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Outsourcing? Watch Out For These Pitfalls
[March 30, 2006]

Outsourcing? Watch Out For These Pitfalls

TMCnet Contributing Editor

Outsourcing. Solves all your problems, right? At least as long as you get someone who speaks decent English, at least as good as the kids they're somehow letting graduate from high school these days?

Maybe… not. According to business advisors Ralph Welborn and Vince Kasten, authors of the new book Get It Done! A Blueprint for Business Execution, "outsourcing sounds great in theory, but often falls short in execution.

Luckily you can learn from someone else's grisly post-mortem before jumping into overseas outsourcing yourself. Always great when you have that option, huh? Kind of like not being the first guy to try bungee jumping, but waiting until they more or less had the kinks worked out?

Not like your fellow Americans are rushing into it, though. The authors find that only 19 percent of US businesses even have an outsourcing strategy, whereas "95 percent if only Fortune 1000 companies" do.

It's growing at a healthy clip -- 30 percent a year between 1995 and 2003 -- and worldwide business process outsourcing, stuff like sending your back office scutwork, finance and accounting activities like accounts payable and accounts receivable to Ireland and India, is expected to grow from $110 billion in 2002 to $173 billion in 2007, and the overall outsourcing market is expected to grow to over $500 billion, of which nearly $380 billion will be information technology outsourcing and the rest BPO.

But all isn't rosy. "Outsourcing continues to experience double-digit growth," says Welborn. "Yet outsourcing providers are facing lower profits, shorter contracts, and unhappy customers. And few of the $100 million deals signed will generate the expected revenues."

The authors conclude that the outsourcing industry "rests upon an old business model based on inflexibility and cost reduction that doesn't account either for the predictable patterns of technology adoption or for the demands customers face for providing more 'value' and 'service' rather than simply reducing costs for their customers."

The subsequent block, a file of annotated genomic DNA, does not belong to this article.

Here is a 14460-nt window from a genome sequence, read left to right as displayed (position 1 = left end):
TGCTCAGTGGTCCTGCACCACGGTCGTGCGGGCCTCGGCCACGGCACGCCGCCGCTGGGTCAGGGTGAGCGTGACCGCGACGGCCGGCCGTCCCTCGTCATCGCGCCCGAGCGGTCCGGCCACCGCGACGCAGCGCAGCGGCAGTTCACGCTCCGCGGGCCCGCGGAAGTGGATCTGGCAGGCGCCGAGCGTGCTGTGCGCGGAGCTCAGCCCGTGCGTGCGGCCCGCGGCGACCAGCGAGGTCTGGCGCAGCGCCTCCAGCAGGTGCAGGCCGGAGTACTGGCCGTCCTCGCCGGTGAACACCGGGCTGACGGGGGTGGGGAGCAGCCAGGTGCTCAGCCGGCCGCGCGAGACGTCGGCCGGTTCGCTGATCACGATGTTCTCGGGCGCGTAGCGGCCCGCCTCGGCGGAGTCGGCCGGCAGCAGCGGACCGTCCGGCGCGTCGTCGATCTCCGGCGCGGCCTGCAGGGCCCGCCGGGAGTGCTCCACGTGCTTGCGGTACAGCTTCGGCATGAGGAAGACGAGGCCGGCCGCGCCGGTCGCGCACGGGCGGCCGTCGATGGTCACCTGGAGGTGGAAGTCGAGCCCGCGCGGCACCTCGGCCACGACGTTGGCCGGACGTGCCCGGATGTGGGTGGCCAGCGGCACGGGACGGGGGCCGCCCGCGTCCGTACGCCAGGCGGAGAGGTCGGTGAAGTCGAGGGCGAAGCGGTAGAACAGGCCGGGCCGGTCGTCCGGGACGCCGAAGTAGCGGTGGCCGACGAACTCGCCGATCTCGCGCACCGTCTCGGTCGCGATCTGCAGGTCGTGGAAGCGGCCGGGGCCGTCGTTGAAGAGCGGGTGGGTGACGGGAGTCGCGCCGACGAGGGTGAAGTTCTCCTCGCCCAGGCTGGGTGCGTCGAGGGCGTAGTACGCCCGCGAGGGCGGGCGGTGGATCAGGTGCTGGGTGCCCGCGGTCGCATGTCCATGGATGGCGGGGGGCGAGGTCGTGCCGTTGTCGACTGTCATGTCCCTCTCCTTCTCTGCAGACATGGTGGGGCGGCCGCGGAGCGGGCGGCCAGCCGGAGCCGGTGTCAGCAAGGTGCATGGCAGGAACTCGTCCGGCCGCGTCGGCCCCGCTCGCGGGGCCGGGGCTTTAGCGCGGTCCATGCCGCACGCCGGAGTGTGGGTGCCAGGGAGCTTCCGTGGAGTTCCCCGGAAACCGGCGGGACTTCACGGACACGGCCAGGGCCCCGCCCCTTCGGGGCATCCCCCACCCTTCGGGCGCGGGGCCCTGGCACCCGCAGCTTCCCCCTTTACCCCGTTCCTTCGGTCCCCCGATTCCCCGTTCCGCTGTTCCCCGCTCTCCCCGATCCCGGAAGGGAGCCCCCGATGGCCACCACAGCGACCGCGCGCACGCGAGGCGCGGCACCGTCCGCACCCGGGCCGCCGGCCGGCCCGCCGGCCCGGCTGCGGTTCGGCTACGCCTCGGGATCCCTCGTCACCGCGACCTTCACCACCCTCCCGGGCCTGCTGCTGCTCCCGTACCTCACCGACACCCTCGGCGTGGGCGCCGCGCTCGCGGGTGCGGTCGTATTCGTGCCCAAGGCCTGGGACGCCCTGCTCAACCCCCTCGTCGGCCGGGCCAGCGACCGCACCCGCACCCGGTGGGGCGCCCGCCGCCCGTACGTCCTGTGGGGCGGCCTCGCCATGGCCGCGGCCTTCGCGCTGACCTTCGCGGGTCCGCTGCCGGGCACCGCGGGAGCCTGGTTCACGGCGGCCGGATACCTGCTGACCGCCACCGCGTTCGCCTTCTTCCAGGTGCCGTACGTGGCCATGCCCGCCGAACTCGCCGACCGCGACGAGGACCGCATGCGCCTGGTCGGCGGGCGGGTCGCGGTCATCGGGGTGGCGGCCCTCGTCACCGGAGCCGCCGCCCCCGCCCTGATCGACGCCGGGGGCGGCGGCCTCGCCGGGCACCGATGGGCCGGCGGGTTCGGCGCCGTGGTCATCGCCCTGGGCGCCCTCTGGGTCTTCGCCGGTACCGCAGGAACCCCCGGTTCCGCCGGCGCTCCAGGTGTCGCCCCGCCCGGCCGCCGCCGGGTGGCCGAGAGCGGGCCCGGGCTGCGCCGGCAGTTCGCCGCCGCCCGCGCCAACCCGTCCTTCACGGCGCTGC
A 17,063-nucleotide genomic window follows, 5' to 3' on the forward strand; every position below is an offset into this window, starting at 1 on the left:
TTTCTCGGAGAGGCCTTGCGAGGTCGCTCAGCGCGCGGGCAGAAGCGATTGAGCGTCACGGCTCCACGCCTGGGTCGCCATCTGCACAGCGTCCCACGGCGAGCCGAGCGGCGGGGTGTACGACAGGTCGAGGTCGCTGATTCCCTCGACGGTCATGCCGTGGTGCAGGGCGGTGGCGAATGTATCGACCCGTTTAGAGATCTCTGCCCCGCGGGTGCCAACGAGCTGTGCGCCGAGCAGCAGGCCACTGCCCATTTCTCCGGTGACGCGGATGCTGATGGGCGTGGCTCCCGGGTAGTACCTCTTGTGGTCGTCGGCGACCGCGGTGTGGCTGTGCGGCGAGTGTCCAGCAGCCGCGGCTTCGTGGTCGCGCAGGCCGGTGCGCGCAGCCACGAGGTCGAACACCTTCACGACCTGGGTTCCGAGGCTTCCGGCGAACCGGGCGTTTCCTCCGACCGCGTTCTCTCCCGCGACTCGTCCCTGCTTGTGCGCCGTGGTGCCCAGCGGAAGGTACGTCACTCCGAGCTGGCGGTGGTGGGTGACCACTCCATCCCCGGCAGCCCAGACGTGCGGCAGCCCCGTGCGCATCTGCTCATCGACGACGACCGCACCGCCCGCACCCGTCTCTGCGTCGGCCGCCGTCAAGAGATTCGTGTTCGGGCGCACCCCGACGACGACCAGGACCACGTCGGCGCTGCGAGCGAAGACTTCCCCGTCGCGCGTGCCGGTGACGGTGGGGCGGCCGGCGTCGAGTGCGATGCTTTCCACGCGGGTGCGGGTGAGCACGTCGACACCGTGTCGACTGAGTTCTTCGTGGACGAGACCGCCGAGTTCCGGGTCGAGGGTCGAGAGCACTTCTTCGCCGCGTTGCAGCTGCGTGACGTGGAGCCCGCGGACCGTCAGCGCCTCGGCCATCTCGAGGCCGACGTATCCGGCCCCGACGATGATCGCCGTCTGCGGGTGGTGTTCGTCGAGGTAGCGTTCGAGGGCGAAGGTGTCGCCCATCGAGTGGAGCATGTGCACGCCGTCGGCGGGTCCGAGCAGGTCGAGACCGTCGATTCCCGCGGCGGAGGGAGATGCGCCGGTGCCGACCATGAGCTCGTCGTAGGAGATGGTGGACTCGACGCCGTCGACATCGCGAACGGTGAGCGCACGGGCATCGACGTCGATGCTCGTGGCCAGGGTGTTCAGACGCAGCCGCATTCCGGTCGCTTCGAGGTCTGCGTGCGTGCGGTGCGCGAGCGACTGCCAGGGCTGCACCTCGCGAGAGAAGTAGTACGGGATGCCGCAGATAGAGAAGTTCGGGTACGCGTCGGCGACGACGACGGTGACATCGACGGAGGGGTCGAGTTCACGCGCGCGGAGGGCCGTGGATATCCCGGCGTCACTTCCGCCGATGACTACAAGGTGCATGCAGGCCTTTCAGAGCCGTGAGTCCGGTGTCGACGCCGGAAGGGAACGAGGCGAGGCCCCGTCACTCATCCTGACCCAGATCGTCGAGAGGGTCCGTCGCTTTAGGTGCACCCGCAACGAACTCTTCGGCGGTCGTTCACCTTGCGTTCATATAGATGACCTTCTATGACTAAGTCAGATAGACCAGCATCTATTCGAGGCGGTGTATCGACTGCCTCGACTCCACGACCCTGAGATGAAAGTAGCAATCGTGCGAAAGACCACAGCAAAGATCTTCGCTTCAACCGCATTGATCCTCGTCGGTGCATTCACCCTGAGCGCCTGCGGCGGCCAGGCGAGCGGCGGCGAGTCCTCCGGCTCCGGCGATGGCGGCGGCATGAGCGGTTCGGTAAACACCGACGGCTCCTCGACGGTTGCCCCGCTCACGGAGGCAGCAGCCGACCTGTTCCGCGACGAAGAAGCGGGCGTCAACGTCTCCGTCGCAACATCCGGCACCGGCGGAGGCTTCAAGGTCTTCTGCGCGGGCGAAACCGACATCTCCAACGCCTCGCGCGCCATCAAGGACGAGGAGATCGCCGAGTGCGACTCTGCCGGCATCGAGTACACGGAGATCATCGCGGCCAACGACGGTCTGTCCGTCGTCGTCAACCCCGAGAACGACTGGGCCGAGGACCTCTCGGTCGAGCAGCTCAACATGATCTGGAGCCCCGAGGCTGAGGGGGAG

Basically, once the work leaves your organizational walls, you lose visibility and some degree of control over what gets done how and by whom, they explain. Welcome to the "execution gap -- the difference between what needs to get done and what actually does get done."

Some lessons from the field the book points out:

1. If it looks too good to be real . . . it probably is.  Ever heard this one before? At least 50 percent of outsourcing deals "fail," or don't return the results promised to customers, and 80 percent don't produce any savings at all, according to the Gartner Group, an industry analyst.

2. Too many outsourcing deals suffer "death by change order." Outsourcing firms underestimate the amount of work it will take to meet their promises, and ask you to make up the difference. What are you going to do, write off everything you've invested so far and ship the whole shebang off to the Philippines?

3. There's really no such thing as a "core vs. context" approach, outsourcing what's not important to focus on what is important -- keeping R&D at home and letting Egypt handle customer service Dell (News - Alert) Computer had to take back its outsourced customer service centers, the authors say, "because of the huge number of customer complaints they were receiving about it, and the drop-off in number of additional sales that usually accompanied customer service calls."

4. Outsourcing providers build in a lack of transparency, they find, the "black box" of costs and margins.

5. It's easy to underestimate the Bull's Eye Effect. Trevor Davis, the chief implementation officer of one of the world's largest business processing utilities, compares outsourcing to "hitting the bull's eye with parallel darts thrown with both hands."

6. Maybe getting locked into a five-year contract isn't such a great idea anymore.

7. Outsourcing firms are suffering from the Botox Effect. "There's a reason Barry Manilow, George Harrison, and Mary Tyler Moore can't smile anymore without making it painful for us to watch," the authors write, evidently unaware that George Harrison's guitar is gently weeping in rock'n'roll heaven these days. As Botox takes out wrinkles but inhibits normal facial expressions, so outsourcing gets stiff in the "upgrading" portion of their contracts.

Oh it's not all bad, there are things you can do to have outsourcing work to your advantage, like making sure you "understand your own business inside and out before you do the outsource thing," according to Welborn, and "blueprint your business processes to get visibility into what's really going on," according to Kasten.

David Sims is contributing editor for TMCnet. For more articles please visit David Sims' columnist page.

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